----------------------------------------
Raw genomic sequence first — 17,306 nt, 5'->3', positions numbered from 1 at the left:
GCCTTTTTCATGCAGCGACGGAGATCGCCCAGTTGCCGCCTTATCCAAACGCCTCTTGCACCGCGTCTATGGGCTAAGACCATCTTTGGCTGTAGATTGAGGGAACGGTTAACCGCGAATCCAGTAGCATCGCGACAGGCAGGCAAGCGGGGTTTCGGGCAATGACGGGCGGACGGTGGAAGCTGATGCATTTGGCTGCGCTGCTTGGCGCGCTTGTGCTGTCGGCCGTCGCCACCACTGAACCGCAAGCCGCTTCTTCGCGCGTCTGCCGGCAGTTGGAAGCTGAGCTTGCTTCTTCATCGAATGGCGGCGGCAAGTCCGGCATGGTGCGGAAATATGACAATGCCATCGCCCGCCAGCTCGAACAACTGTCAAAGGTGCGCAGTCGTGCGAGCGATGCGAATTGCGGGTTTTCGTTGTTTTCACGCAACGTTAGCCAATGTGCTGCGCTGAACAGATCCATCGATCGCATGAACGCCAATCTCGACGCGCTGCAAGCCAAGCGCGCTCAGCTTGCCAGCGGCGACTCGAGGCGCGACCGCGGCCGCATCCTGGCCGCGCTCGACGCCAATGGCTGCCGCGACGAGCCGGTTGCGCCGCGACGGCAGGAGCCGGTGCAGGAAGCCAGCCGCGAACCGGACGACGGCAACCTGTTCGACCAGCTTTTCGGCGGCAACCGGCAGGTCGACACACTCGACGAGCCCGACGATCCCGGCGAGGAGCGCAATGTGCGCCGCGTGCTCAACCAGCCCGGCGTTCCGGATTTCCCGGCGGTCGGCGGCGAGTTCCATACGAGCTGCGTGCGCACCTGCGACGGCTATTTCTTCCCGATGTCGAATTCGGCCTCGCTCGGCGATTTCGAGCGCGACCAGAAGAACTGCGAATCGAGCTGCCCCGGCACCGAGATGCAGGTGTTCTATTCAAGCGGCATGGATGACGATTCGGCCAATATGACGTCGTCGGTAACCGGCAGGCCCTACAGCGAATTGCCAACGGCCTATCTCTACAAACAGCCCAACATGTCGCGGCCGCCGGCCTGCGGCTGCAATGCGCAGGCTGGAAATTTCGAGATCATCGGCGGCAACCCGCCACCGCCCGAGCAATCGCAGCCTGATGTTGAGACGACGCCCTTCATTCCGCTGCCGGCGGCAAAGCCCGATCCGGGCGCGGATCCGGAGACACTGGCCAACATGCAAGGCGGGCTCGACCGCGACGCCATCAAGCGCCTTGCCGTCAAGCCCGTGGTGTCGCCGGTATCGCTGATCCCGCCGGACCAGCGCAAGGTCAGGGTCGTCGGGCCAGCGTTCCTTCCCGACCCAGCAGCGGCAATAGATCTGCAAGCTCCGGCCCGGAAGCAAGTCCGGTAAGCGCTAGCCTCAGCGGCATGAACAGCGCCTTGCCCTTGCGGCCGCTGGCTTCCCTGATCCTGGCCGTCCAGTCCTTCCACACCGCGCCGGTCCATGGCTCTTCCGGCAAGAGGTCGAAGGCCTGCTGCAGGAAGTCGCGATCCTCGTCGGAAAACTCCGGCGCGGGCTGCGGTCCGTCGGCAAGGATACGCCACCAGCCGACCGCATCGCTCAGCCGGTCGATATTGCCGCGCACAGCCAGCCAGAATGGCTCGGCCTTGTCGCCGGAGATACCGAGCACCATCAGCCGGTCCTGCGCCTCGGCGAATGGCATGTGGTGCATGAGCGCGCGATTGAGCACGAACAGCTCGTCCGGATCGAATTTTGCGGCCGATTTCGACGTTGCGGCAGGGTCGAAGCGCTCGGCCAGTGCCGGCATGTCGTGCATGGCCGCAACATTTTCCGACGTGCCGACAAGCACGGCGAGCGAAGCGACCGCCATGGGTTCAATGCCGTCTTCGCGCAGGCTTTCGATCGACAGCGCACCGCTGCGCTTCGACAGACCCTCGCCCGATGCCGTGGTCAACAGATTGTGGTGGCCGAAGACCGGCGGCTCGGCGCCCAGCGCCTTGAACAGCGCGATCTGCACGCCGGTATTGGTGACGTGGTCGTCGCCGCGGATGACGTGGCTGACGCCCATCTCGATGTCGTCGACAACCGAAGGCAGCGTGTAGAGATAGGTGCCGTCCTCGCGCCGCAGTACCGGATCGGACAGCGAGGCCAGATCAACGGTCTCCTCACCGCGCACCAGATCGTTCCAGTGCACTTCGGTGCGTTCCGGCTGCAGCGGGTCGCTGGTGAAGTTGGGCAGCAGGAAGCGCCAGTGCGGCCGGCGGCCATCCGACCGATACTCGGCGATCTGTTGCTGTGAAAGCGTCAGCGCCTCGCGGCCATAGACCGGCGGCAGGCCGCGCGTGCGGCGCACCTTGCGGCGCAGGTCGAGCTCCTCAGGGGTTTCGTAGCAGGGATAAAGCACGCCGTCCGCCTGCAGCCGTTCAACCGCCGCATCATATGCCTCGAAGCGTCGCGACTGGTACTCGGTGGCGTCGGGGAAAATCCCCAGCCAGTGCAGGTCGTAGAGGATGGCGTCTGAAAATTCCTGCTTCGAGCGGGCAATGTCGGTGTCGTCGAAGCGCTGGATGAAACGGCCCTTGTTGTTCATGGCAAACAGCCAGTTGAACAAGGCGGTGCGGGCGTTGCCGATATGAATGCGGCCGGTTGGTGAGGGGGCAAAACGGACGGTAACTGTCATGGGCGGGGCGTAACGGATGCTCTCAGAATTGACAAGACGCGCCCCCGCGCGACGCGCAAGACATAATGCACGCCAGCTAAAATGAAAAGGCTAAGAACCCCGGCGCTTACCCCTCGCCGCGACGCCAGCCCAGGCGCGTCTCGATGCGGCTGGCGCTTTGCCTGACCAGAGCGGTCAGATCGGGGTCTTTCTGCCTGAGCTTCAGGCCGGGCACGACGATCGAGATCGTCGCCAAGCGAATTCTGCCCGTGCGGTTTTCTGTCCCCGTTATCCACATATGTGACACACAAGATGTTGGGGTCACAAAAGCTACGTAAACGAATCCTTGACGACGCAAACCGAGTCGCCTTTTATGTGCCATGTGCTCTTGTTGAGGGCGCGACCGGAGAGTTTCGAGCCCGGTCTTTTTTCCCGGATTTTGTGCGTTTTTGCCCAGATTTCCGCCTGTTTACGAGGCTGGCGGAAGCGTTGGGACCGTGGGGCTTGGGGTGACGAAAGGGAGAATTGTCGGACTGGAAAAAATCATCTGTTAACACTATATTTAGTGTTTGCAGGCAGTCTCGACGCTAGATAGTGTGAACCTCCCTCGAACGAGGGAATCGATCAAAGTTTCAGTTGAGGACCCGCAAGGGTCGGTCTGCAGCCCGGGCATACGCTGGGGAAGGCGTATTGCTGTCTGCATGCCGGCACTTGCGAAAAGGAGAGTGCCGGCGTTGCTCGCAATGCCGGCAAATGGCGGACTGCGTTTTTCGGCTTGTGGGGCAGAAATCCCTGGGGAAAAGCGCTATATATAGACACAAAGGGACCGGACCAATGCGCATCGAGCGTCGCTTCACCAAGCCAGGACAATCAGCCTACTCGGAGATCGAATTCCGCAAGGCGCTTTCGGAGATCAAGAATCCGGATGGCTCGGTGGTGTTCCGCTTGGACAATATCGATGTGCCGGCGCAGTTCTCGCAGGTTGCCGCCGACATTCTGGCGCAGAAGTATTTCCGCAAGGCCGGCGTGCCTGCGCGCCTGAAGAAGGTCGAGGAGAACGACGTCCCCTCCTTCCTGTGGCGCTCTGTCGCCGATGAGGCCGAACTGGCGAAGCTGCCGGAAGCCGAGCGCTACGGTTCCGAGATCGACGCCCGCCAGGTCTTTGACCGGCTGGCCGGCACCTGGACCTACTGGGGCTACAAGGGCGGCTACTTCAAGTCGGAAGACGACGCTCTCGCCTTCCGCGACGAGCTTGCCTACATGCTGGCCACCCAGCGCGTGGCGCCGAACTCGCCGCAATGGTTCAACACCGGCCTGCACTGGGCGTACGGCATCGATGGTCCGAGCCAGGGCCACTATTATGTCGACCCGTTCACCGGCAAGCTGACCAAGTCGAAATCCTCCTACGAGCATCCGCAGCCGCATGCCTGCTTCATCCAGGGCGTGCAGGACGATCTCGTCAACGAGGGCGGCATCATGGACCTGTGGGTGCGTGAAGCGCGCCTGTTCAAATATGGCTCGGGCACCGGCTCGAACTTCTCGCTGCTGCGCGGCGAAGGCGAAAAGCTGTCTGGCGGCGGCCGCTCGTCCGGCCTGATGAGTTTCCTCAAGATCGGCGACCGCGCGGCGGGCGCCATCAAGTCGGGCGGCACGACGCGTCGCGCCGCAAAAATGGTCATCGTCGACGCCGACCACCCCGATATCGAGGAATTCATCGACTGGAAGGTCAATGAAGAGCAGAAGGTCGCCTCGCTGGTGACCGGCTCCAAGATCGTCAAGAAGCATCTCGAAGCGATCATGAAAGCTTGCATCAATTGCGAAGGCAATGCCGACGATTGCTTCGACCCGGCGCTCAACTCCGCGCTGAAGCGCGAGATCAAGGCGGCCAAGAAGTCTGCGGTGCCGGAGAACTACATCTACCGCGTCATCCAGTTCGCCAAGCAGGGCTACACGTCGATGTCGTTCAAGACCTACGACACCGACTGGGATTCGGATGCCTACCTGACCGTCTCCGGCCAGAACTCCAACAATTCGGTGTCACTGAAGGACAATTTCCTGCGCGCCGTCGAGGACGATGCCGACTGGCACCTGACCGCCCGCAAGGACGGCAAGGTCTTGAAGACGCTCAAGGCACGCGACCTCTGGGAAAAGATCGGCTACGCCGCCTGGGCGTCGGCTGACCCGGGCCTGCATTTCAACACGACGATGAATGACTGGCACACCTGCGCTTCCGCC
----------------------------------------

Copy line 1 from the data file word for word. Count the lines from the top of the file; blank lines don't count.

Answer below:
Raw genomic sequence first — 17,306 nt, 5'->3', positions numbered from 1 at the left: